You may be ready for the colder winter months, but is your dog? It’s important to your pet’s health to be aware of potential winter dangers and ensure your dog stays active.
PREPPING YOUR PUP
As beautiful as your dog’s coat may be, fur does not provide perfect insulation. If your pet’s coat gets wet, the fur loses much of its insulating abilities. If your pet will be outside, please make sure they have warm, dry, and draft free shelter. If your dog will be outside, their doghouse should be well insulated with the entry facing away from the wind to avoid exposure.
Pets that spend a lot of time outdoors may need more food. Keeping warm forces your dog to expend more energy. Monitor your dog’s water bowl or use a heated bowl if it is kept where it may freeze. Using plastic or ceramic food and water bowls will insure your dog’s tongue does not freeze to the dish.
Even a short time spent in below zero temperatures can cause frostbite to your pet’s feet, nose, or ears. Indicators of frostbite include red, gray or white discoloration of the skin and possible peeling skin. Remove ice and snow from your dog’s paws and fur immediately. Be sure to thoroughly check your dog’s paws, including between the toes.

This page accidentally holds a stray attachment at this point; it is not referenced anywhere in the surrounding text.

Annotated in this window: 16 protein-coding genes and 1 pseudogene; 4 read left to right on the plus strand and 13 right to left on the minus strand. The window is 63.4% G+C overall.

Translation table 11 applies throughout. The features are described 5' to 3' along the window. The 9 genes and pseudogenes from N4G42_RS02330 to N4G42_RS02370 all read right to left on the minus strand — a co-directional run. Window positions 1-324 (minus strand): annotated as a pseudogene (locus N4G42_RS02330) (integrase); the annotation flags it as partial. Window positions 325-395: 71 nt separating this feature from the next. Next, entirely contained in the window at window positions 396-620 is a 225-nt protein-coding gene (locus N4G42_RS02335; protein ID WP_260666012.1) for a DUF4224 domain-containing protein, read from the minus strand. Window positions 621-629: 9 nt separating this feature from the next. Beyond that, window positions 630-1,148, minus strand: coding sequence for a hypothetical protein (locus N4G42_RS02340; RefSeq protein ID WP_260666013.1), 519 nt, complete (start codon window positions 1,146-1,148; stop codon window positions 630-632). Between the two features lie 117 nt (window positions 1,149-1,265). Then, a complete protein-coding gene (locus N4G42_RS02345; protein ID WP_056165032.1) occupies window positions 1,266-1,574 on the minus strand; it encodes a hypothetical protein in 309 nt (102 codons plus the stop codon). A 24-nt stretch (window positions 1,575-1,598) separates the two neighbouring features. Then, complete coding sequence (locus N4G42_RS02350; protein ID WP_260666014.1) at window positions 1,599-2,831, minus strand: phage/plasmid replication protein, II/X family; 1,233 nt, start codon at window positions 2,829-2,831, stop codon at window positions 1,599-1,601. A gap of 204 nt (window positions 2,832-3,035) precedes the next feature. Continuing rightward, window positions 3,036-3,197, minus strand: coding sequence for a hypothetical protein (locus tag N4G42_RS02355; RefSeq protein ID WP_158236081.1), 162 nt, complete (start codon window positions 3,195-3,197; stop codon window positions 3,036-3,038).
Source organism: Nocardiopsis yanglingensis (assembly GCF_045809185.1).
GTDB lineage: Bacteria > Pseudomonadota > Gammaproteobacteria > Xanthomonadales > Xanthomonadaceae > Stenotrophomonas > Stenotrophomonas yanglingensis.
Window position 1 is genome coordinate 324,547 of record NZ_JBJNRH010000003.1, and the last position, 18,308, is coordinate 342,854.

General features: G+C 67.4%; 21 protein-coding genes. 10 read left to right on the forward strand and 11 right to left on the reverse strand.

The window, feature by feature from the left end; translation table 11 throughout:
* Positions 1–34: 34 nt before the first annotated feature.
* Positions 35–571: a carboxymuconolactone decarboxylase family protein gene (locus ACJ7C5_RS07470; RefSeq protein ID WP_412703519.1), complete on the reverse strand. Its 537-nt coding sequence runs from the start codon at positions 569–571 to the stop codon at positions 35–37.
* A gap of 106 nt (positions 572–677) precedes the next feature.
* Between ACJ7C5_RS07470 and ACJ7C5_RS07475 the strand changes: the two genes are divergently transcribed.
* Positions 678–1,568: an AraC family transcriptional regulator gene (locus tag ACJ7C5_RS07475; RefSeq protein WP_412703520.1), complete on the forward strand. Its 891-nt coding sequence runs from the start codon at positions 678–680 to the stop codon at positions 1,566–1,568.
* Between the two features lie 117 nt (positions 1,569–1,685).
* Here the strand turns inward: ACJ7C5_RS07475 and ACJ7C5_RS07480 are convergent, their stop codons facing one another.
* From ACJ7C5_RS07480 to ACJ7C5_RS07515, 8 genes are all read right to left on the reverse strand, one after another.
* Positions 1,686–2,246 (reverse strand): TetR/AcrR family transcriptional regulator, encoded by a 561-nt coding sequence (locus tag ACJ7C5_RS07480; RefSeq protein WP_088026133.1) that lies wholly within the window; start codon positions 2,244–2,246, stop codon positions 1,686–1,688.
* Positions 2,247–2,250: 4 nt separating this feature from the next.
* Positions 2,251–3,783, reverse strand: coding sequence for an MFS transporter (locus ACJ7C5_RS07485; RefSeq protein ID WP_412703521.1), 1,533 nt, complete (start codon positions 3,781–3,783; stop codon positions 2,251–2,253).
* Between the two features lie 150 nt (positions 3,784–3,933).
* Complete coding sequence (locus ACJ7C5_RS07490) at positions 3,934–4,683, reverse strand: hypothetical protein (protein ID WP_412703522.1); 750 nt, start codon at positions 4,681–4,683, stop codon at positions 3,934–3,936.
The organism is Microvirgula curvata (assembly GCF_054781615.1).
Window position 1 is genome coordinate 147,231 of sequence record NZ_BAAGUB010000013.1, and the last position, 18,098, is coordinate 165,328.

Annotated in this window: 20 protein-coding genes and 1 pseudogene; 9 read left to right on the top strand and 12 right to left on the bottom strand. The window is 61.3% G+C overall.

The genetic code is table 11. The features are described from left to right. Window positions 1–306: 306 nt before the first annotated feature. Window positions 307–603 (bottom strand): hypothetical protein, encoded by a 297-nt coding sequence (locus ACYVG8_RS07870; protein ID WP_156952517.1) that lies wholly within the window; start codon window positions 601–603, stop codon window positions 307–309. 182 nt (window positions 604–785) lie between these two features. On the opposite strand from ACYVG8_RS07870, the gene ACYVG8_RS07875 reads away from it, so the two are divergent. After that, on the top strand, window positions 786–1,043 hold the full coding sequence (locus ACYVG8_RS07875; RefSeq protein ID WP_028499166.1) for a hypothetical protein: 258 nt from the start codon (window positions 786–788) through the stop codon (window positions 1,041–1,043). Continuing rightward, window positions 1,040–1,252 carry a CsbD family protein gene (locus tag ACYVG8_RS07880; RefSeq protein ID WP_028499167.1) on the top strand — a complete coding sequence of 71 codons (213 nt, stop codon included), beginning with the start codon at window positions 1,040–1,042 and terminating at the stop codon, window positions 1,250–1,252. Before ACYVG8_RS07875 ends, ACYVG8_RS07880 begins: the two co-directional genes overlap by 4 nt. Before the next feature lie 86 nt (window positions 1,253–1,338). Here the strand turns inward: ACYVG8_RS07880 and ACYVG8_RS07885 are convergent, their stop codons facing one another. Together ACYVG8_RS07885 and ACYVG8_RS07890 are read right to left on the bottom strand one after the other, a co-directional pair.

Check for antifreeze leaks from your car. Pets are attracted to the sweetness of antifreeze and it is deadly to your dog if consumed and not treated immediately. You may also consider using a pet-safe antifreeze which is free of ethylene glycol, the ingredient dangerous to your pet.
POINTERS FOR AN ACTIVE AND HAPPY DOG!
A nice brisk stroll is a good way to break up your dog’s day if he or she is kept inside. Keep in mind most sidewalks are treated with salt or chemicals to prevent ice, which can be harmful to your dog. Protect their paws with booties or be sure to rinse them upon returning home.
Turn mealtime in to a stimulating game! Offer your pup’s meals in a feeder toy rather than a bowl. This will not only slow down how quickly they eat which helps prevent gastrointestinal issues, but studies show dogs enjoy their food more when they have to work for it. The same can be done for giving your dog treats. Place them in a treat dispensing toy, or even put your pup in another room and hide treats for them to come back and find.
Winter is a good time to teach your dog fun new tricks. Start with simple tricks like “stay” or “shake.” Work your way up to tricks such as “roll over.” Try to keep training/trick sessions limited to about 15 minutes.
These pointers and being aware of potential dangerous will help you keep your dog safe and happy during the upcoming cold months!